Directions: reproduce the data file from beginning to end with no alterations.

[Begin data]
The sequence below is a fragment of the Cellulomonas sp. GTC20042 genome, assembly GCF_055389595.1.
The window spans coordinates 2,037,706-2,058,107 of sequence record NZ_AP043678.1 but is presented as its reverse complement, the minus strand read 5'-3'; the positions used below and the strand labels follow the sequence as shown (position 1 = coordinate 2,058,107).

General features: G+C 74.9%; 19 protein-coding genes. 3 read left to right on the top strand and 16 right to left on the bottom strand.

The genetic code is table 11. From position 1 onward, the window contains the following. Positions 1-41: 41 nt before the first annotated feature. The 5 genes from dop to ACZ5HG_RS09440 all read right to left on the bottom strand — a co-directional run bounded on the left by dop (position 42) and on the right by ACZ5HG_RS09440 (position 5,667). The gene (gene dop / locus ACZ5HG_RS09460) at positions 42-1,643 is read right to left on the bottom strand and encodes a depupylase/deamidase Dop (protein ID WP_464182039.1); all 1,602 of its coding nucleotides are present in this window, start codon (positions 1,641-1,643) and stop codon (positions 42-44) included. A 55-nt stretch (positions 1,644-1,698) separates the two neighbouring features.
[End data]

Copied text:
The sequence below is a fragment of the Cellulomonas sp. GTC20042 genome, assembly GCF_055389595.1.
The window spans coordinates 2,037,706-2,058,107 of sequence record NZ_AP043678.1 but is presented as its reverse complement, the minus strand read 5'-3'; the positions used below and the strand labels follow the sequence as shown (position 1 = coordinate 2,058,107).

General features: G+C 74.9%; 19 protein-coding genes. 3 read left to right on the top strand and 16 right to left on the bottom strand.

The genetic code is table 11. From position 1 onward, the window contains the following. Positions 1-41: 41 nt before the first annotated feature. The 5 genes from dop to ACZ5HG_RS09440 all read right to left on the bottom strand — a co-directional run bounded on the left by dop (position 42) and on the right by ACZ5HG_RS09440 (position 5,667). The gene (gene dop / locus ACZ5HG_RS09460) at positions 42-1,643 is read right to left on the bottom strand and encodes a depupylase/deamidase Dop (protein ID WP_464182039.1); all 1,602 of its coding nucleotides are present in this window, start codon (positions 1,641-1,643) and stop codon (positions 42-44) included. A 55-nt stretch (positions 1,644-1,698) separates the two neighbouring features.